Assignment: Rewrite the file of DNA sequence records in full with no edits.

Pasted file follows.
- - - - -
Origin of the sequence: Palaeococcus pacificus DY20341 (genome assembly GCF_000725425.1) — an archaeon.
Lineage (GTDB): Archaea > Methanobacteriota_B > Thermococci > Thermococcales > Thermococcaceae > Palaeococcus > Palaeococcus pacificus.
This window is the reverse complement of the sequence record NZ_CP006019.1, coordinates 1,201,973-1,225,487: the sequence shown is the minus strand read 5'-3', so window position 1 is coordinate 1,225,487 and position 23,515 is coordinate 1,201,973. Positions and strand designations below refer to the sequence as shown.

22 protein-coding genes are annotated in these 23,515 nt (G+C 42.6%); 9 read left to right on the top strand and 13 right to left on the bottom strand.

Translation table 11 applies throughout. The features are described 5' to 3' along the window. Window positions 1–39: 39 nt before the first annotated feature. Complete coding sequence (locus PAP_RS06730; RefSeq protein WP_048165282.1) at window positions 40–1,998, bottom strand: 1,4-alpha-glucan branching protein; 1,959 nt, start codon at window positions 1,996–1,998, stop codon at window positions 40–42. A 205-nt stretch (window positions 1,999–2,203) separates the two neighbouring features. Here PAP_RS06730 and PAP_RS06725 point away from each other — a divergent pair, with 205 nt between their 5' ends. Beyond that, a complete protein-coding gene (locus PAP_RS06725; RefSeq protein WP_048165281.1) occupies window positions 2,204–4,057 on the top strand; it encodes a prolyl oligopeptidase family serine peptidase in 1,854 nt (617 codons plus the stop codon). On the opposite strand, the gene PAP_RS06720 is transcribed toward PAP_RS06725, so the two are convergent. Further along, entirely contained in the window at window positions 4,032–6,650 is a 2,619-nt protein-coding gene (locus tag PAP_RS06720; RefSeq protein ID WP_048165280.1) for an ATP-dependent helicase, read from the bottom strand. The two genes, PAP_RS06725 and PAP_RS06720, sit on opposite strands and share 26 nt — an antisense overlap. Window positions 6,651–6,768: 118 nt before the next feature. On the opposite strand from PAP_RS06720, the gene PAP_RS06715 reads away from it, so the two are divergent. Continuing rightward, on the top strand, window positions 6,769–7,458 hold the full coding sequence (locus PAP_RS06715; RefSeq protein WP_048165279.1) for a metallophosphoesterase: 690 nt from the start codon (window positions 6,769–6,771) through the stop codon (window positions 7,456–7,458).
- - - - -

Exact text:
Origin of the sequence: Palaeococcus pacificus DY20341 (genome assembly GCF_000725425.1) — an archaeon.
Lineage (GTDB): Archaea > Methanobacteriota_B > Thermococci > Thermococcales > Thermococcaceae > Palaeococcus > Palaeococcus pacificus.
This window is the reverse complement of the sequence record NZ_CP006019.1, coordinates 1,201,973-1,225,487: the sequence shown is the minus strand read 5'-3', so window position 1 is coordinate 1,225,487 and position 23,515 is coordinate 1,201,973. Positions and strand designations below refer to the sequence as shown.

22 protein-coding genes are annotated in these 23,515 nt (G+C 42.6%); 9 read left to right on the top strand and 13 right to left on the bottom strand.

Translation table 11 applies throughout. The features are described 5' to 3' along the window. Window positions 1–39: 39 nt before the first annotated feature. Complete coding sequence (locus PAP_RS06730; RefSeq protein WP_048165282.1) at window positions 40–1,998, bottom strand: 1,4-alpha-glucan branching protein; 1,959 nt, start codon at window positions 1,996–1,998, stop codon at window positions 40–42. A 205-nt stretch (window positions 1,999–2,203) separates the two neighbouring features. Here PAP_RS06730 and PAP_RS06725 point away from each other — a divergent pair, with 205 nt between their 5' ends. Beyond that, a complete protein-coding gene (locus PAP_RS06725; RefSeq protein WP_048165281.1) occupies window positions 2,204–4,057 on the top strand; it encodes a prolyl oligopeptidase family serine peptidase in 1,854 nt (617 codons plus the stop codon). On the opposite strand, the gene PAP_RS06720 is transcribed toward PAP_RS06725, so the two are convergent. Further along, entirely contained in the window at window positions 4,032–6,650 is a 2,619-nt protein-coding gene (locus tag PAP_RS06720; RefSeq protein ID WP_048165280.1) for an ATP-dependent helicase, read from the bottom strand. The two genes, PAP_RS06725 and PAP_RS06720, sit on opposite strands and share 26 nt — an antisense overlap. Window positions 6,651–6,768: 118 nt before the next feature. On the opposite strand from PAP_RS06720, the gene PAP_RS06715 reads away from it, so the two are divergent. Continuing rightward, on the top strand, window positions 6,769–7,458 hold the full coding sequence (locus PAP_RS06715; RefSeq protein WP_048165279.1) for a metallophosphoesterase: 690 nt from the start codon (window positions 6,769–6,771) through the stop codon (window positions 7,456–7,458).